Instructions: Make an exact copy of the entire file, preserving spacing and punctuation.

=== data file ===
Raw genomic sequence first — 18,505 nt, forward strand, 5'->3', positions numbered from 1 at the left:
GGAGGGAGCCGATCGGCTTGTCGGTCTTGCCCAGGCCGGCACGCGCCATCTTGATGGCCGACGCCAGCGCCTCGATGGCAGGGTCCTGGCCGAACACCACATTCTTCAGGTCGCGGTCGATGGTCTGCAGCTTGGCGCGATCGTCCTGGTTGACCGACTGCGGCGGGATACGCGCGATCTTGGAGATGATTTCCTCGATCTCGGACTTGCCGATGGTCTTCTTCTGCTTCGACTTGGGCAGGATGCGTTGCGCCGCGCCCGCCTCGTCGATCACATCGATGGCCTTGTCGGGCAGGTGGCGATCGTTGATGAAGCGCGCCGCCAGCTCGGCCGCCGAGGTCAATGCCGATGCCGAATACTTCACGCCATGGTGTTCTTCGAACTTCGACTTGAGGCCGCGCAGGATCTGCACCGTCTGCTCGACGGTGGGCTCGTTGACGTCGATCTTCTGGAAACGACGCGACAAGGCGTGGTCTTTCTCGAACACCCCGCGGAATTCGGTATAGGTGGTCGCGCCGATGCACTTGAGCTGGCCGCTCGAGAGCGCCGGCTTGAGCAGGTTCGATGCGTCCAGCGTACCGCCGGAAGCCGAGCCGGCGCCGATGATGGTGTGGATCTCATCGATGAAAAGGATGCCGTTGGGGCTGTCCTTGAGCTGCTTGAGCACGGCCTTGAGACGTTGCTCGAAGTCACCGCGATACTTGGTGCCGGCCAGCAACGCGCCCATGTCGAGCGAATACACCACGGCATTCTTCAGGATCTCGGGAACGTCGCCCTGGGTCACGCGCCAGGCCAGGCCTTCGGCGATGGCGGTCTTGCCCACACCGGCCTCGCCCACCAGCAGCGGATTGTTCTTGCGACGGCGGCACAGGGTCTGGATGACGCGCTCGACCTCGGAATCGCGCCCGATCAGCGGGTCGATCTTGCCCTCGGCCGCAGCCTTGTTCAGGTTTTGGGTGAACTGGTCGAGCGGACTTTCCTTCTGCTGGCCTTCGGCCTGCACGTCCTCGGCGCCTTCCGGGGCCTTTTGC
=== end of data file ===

Raw genomic sequence first — 18,505 nt, forward strand, 5'->3', positions numbered from 1 at the left:
GGAGGGAGCCGATCGGCTTGTCGGTCTTGCCCAGGCCGGCACGCGCCATCTTGATGGCCGACGCCAGCGCCTCGATGGCAGGGTCCTGGCCGAACACCACATTCTTCAGGTCGCGGTCGATGGTCTGCAGCTTGGCGCGATCGTCCTGGTTGACCGACTGCGGCGGGATACGCGCGATCTTGGAGATGATTTCCTCGATCTCGGACTTGCCGATGGTCTTCTTCTGCTTCGACTTGGGCAGGATGCGTTGCGCCGCGCCCGCCTCGTCGATCACATCGATGGCCTTGTCGGGCAGGTGGCGATCGTTGATGAAGCGCGCCGCCAGCTCGGCCGCCGAGGTCAATGCCGATGCCGAATACTTCACGCCATGGTGTTCTTCGAACTTCGACTTGAGGCCGCGCAGGATCTGCACCGTCTGCTCGACGGTGGGCTCGTTGACGTCGATCTTCTGGAAACGACGCGACAAGGCGTGGTCTTTCTCGAACACCCCGCGGAATTCGGTATAGGTGGTCGCGCCGATGCACTTGAGCTGGCCGCTCGAGAGCGCCGGCTTGAGCAGGTTCGATGCGTCCAGCGTACCGCCGGAAGCCGAGCCGGCGCCGATGATGGTGTGGATCTCATCGATGAAAAGGATGCCGTTGGGGCTGTCCTTGAGCTGCTTGAGCACGGCCTTGAGACGTTGCTCGAAGTCACCGCGATACTTGGTGCCGGCCAGCAACGCGCCCATGTCGAGCGAATACACCACGGCATTCTTCAGGATCTCGGGAACGTCGCCCTGGGTCACGCGCCAGGCCAGGCCTTCGGCGATGGCGGTCTTGCCCACACCGGCCTCGCCCACCAGCAGCGGATTGTTCTTGCGACGGCGGCACAGGGTCTGGATGACGCGCTCGACCTCGGAATCGCGCCCGATCAGCGGGTCGATCTTGCCCTCGGCCGCAGCCTTGTTCAGGTTTTGGGTGAACTGGTCGAGCGGACTTTCCTTCTGCTGGCCTTCGGCCTGCACGTCCTCGGCGCCTTCCGGGGCCTTTTGC